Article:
BAM! Guest Post by: Sara Bird – A computer programmer who is working on her PhD in robotics, Sara loves talking about Higgs Boson, reading New Scientist and is getting tired of her thesis but glad that it’s nearly finished.

Being online isn’t good enough anymore – a company’s information has to be easily accessible on the go, and that includes having smartphone apps and tablet-friendly interfaces. Stopping there won’t cut it either. In order to keep consumers loyal and coming back for more, companies need to keep them constantly engaged. Have a campaign strategy that has purpose, a quality product or service worth promoting and a simple platform in which to get users involved. Here’s how:

Appeal to Each Audience

Though they both may be interested in the same product, a teenage boy and a middle-aged mom shouldn’t be grouped together in the same campaign audience. Likewise, a 20-something professional woman is going to behave differently online than a retired man. When designing campaign strategies, segment by behavior and tailor your approach to each group. Appealing to each audience is one thing but making it easy for each niche to be engaged is another. Easily sharable information is great for the younger generation while customer service software, such as live chat technologies or always available customer service representatives, might be a better fit for the less tech-savvy.

Establish Your Brand

You set the standard but your customers are the ones to determine if you live by it. Be the first to talk about your product and let users spread the word. Establish a brand by deciding what the company wants to be known for and associated with. With a motto in place and purpose in mind, keep the end goal in sight but be willing to be flexible along the way. A good example? Apple Maps. It had to do maps; it really had no choice. Maps and mobile logically go together, and Apple being a trusted company knew it had to deliver. [BAM! Note: Unfortunately, Apple’s first attempt at Maps fell far short of consumer expectations and led to CEO Tim Cook issuing a public apology.]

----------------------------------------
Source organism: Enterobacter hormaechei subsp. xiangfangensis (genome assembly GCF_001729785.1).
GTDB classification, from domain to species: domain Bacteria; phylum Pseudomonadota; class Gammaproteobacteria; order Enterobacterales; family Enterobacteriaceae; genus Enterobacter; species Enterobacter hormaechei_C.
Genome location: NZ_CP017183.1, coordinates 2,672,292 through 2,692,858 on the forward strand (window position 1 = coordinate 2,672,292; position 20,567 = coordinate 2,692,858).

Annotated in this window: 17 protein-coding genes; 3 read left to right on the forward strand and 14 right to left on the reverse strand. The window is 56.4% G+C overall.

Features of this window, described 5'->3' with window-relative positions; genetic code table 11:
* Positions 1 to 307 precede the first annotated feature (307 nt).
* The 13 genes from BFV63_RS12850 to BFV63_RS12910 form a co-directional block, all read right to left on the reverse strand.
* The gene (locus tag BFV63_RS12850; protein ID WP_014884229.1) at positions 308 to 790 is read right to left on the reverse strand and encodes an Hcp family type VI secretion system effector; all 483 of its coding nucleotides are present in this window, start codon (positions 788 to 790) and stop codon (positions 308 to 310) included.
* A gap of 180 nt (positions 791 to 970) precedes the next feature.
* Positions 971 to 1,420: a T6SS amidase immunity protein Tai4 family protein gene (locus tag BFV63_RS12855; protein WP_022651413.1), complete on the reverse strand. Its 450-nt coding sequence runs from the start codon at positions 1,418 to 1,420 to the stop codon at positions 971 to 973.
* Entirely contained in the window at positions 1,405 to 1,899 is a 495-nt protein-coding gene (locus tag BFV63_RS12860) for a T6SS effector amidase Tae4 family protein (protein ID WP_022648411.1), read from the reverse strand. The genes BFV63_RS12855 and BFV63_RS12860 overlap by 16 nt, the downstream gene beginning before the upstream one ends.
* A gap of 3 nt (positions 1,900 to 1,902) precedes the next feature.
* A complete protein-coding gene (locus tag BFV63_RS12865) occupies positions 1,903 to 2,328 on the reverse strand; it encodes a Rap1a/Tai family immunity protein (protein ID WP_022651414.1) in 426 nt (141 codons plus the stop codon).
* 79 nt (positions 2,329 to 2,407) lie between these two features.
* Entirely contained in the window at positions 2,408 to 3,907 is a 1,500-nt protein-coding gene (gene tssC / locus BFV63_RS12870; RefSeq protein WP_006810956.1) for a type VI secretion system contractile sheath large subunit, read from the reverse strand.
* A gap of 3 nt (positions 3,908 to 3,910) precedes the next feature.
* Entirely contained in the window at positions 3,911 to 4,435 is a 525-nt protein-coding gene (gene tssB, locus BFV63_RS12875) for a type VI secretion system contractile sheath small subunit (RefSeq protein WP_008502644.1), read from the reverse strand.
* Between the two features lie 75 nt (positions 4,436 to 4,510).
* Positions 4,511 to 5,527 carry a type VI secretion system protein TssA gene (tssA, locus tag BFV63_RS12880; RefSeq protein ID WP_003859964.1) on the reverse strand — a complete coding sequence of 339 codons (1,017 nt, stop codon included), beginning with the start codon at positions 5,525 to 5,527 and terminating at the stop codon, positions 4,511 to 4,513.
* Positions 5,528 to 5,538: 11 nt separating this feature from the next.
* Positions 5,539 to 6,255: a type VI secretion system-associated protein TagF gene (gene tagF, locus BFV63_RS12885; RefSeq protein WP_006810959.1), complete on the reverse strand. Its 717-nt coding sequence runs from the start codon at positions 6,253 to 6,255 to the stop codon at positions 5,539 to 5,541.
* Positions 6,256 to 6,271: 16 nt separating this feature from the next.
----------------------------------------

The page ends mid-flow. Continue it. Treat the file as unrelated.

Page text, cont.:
Engage the Second Screen

No longer does the term “couch potato” fit – thanks to the growing trend of always having to be connected, about half of U.S. mobile phone users are now multi-tasking while watching TV. According to a Pew Internet & American Life Project report, 52 percent of cell phone users are on their phones and in front of their TVs at the same time. From sending text messages to others who are watching the same show in a different location to looking up information mentioned in commercials, users aren’t wasting any time. Don’t miss out on that market. Create cross-platform social campaigns that engage the second screen audience.

Be Ready and Keep Up

In August, Instagram beat out Twitter in daily mobile use from U.S. smartphone owners for the first time since its 2010 conception. According to a report by ComScore, as reported by the Wall Street Journal, the photo-sharing app had an average of 7.3 million daily active users topping Twitter’s 6.9 million over the same period of time. Why does this matter? Because the “daily user” metric measures how many users visit the app everyday, which affects advertisement sales strategy and sales. Your take away should be not to feel overwhelmed at the task of getting millions of daily users, but instead to make sure they are actively engaged. The more engaged a user is, the more likely he or she is to click on an ad, buy a product or tweet about a service.